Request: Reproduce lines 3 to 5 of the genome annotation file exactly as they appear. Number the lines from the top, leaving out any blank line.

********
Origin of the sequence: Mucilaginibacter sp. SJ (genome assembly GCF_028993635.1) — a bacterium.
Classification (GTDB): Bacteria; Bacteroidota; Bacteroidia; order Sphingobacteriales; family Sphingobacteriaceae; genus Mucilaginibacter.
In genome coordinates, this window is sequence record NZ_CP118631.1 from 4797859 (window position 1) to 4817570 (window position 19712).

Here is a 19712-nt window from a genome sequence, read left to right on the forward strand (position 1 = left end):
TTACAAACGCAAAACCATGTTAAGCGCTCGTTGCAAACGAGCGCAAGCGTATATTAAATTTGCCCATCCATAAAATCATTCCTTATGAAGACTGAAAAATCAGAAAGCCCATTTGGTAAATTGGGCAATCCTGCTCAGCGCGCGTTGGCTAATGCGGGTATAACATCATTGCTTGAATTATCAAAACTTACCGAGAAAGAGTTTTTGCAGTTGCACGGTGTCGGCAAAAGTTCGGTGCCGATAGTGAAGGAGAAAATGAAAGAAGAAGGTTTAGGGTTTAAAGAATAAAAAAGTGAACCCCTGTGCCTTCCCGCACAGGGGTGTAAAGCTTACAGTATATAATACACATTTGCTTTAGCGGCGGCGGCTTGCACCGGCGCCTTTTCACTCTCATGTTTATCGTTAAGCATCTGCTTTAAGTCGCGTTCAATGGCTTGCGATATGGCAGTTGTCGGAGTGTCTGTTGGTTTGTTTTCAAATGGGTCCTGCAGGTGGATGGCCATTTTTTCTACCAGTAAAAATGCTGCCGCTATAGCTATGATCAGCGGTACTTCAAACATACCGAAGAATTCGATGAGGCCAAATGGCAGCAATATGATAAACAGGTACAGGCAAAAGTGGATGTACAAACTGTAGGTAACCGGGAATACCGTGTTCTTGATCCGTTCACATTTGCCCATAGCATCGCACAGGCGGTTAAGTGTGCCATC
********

In genome coordinates, this window is sequence record NZ_CP118631.1 from 4797859 (window position 1) to 4817570 (window position 19712).

Here is a 19712-nt window from a genome sequence, read left to right on the forward strand (position 1 = left end):
TTACAAACGCAAAACCATGTTAAGCGCTCGTTGCAAACGAGCGCAAGCGTATATTAAATTTGCCCATCCATAAAATCATTCCTTATGAAGACTGAAAAATCAGAAAGCCCATTTGGTAAATTGGGCAATCCTGCTCAGCGCGCGTTGGCTAATGCGGGTATAACATCATTGCTTGAATTATCAAAACTTACCGAGAAAGAGTTTTTGCAGTTGCACGGTGTCGGCAAAAGTTCGGTGCCGATAGTGAAGGAGAAAATGAAAGAAGAAGGTTTAGGGTTTAAAGAATAAAAAAGTGAACCCCTGTGCCTTCCCGCACAGGGGTGTAAAGCTTACAGTATATAATACACATTTGCTTTAGCGGCGGCGGCTTGCACCGGCGCCTTTTCACTCTCATGTTTATCGTTAAGCATCTGCTTTAAGTCGCGTTCAATGGCTTGCGATATGGCAGTTGTCGGAGTGTCTGTTGGTTTGTTTTCAAATGGGTCCTGCAGGTGGATGGCCATTTTTTCTACCAGTAAAAATGCTGCCGCTATAGCTATGATCAGCGGTACTTCAAACATACCGAAGAATTCGATGAGGCCAAATGGCAGCAATATGATAAACAGGTACAGGCAAAAGTGGATGTACAAACTGTAGGTAACCGGGAATACCGTGTTCTTGATCCGTTCACATTTGCCCATAGCATCGCACAGGCGGTTAAGTGTGCCATC